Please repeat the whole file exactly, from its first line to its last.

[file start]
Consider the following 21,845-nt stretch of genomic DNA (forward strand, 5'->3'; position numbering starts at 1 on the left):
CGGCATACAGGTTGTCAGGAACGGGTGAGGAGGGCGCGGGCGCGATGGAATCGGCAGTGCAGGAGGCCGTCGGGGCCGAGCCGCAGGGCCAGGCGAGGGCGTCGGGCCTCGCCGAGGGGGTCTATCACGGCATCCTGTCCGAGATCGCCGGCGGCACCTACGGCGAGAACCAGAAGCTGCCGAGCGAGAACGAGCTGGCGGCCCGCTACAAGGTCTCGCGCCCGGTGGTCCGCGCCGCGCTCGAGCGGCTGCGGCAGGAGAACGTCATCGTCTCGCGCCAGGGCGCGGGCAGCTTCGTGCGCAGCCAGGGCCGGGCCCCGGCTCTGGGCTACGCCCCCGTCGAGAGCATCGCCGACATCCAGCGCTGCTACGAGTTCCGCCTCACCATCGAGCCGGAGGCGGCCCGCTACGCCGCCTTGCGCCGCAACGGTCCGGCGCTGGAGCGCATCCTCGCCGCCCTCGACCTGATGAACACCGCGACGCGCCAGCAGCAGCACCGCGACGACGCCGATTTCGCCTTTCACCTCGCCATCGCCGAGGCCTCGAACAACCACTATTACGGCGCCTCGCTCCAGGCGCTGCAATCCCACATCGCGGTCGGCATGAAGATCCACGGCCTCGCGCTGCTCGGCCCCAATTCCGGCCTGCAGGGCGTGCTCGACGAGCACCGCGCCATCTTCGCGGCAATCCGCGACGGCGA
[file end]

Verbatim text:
Consider the following 21,845-nt stretch of genomic DNA (forward strand, 5'->3'; position numbering starts at 1 on the left):
CGGCATACAGGTTGTCAGGAACGGGTGAGGAGGGCGCGGGCGCGATGGAATCGGCAGTGCAGGAGGCCGTCGGGGCCGAGCCGCAGGGCCAGGCGAGGGCGTCGGGCCTCGCCGAGGGGGTCTATCACGGCATCCTGTCCGAGATCGCCGGCGGCACCTACGGCGAGAACCAGAAGCTGCCGAGCGAGAACGAGCTGGCGGCCCGCTACAAGGTCTCGCGCCCGGTGGTCCGCGCCGCGCTCGAGCGGCTGCGGCAGGAGAACGTCATCGTCTCGCGCCAGGGCGCGGGCAGCTTCGTGCGCAGCCAGGGCCGGGCCCCGGCTCTGGGCTACGCCCCCGTCGAGAGCATCGCCGACATCCAGCGCTGCTACGAGTTCCGCCTCACCATCGAGCCGGAGGCGGCCCGCTACGCCGCCTTGCGCCGCAACGGTCCGGCGCTGGAGCGCATCCTCGCCGCCCTCGACCTGATGAACACCGCGACGCGCCAGCAGCAGCACCGCGACGACGCCGATTTCGCCTTTCACCTCGCCATCGCCGAGGCCTCGAACAACCACTATTACGGCGCCTCGCTCCAGGCGCTGCAATCCCACATCGCGGTCGGCATGAAGATCCACGGCCTCGCGCTGCTCGGCCCCAATTCCGGCCTGCAGGGCGTGCTCGACGAGCACCGCGCCATCTTCGCGGCAATCCGCGACGGCGA